Colorado Avalanche prospects: The Point Of Prospect Development Camps


When the Colorado Avalanche prospects stepped onto the ice for the first time during their 2015 development camp, it became instantly clear that the goal is not to get the players ready for the season. It was a lot of skating, skating, skating and — oh, did I mention skating? But can’t you do that during the season? What’s the whole point of prospect development camps and how are they really developed?

The Colorado Avalanche’s official website gave us some insight via David Oliver, director of player development.

"“To be honest with you, I’m not into scrimmaging in the beginning of July. I’m sure everybody standing up in the crowd would like to see them scrimmage. I’m all about the process of player development. That’s my job. I take a lot of pride in it, and I don’t want our guys ready to play hockey in July. I want them to play hockey in September and be at the top of their game.The emphasis on skating and training and your physical abilities that will carry over into your play in September and give you the best opportunity to be a good pro, that’s our job as a development team.”"

While it becomes clear that scrimmaging and such is purposely not part of the camp, the most important part of that quote is the last sentence. Work on skating and physical ability “will carry over into your play in September and give you the best opportunity to be a good pro.” That means two things.

Firstly, the week is all about developing players’ fundamentals. It is not about them practicing their shot, their passing or any other puck skill. It is also not about getting stronger within a week. It is about learning the fundamentals that will allow the young players to grow physically and mentally and to improve their skill, when the club can’t help.

We have to remember that most of the players coming to development camp are still teenager and live the life of one.

The majority of players at development camp will not be with the club when the season starts. Therefore, the Avalanche’s coaches only have this short time in the summer to immediately intervene if there is something they want a player to know. They only have that short time to help their players to become better and have their coaches showing them how. So it is important to show them how they can become better players with whatever team they are with during the season, spread out all over the world.

Secondly, we have to remember that most of the players coming to development camp are still teenagers who are playing or have been playing in junior leagues. While you have to be serious about a hockey career to even play junior hockey and be drafted by an NHL team, you will also still be a teenager and live the life of one.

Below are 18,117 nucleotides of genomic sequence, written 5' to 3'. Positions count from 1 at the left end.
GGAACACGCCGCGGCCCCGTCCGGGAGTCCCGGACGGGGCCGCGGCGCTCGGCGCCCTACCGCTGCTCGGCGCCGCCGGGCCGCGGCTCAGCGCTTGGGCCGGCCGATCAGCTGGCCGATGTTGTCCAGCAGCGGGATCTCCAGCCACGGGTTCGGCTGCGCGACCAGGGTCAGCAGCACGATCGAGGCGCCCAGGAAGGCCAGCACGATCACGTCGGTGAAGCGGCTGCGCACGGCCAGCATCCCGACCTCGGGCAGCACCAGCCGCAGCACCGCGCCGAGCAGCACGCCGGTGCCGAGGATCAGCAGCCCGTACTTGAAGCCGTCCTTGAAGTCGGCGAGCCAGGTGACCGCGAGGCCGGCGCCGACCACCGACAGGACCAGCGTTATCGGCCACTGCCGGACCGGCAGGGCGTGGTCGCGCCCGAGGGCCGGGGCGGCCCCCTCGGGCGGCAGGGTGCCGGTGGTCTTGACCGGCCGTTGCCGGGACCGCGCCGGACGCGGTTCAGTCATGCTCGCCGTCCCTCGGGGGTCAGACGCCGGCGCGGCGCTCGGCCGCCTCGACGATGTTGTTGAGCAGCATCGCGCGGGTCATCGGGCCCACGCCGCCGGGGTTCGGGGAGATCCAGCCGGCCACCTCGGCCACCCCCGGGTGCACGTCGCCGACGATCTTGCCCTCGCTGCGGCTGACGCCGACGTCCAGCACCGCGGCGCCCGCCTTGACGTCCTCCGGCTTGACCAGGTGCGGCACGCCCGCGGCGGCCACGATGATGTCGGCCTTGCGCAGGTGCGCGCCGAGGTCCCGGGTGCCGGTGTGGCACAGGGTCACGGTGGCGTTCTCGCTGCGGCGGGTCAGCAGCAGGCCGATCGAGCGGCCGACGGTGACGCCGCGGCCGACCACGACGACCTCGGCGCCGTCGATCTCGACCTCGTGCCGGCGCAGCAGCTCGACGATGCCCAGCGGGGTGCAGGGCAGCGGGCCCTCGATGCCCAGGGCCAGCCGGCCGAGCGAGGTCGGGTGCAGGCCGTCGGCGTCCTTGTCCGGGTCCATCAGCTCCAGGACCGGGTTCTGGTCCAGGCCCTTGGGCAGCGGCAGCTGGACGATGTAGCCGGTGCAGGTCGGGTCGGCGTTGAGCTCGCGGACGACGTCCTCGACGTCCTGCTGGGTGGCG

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To turn pro, you have to step that “being serious about a hockey career” game up a notch. You should probably really stop partying, watch your nutrition and totally focus on professionalism. You don’t know how to be professional unless somebody explains to you how to be professional. That’s another big focus at development camps. Give players “the best opportunity to succeed as a pro”.

Then, of course, there is still the obvious. Using the little bit of ice time you have to work on on-ice fundamentals like skating, with coaches that know what they are talking about — namely Tracy Tutton and Adam Foote.

Furthermore, development camps are a lot about team building. The Vancouver Canucks gave fans some insight on what that can look like (here).

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From when players first realize that they have enough potential to make it to the pros to actually being drafted by a team, it is all about showing off that you are good enough. Once the players join a professional team, it is of course still somewhat about individual success, but the team should stand above all else.

Don’t try that toe-drag around the defenseman when there is a wide-open teammate beside you. Pass the puck, be a team. Win together, lose together. It sounds simple, but it’s an important part of development camps.

The Colorado Avalanche prospects did not see a lot of ice time with the puck during their development camp. Hopefully, this could give you some insight on what happens off the ice and what that whole event is really about.

Next: Winners And Losers Of Development Camp

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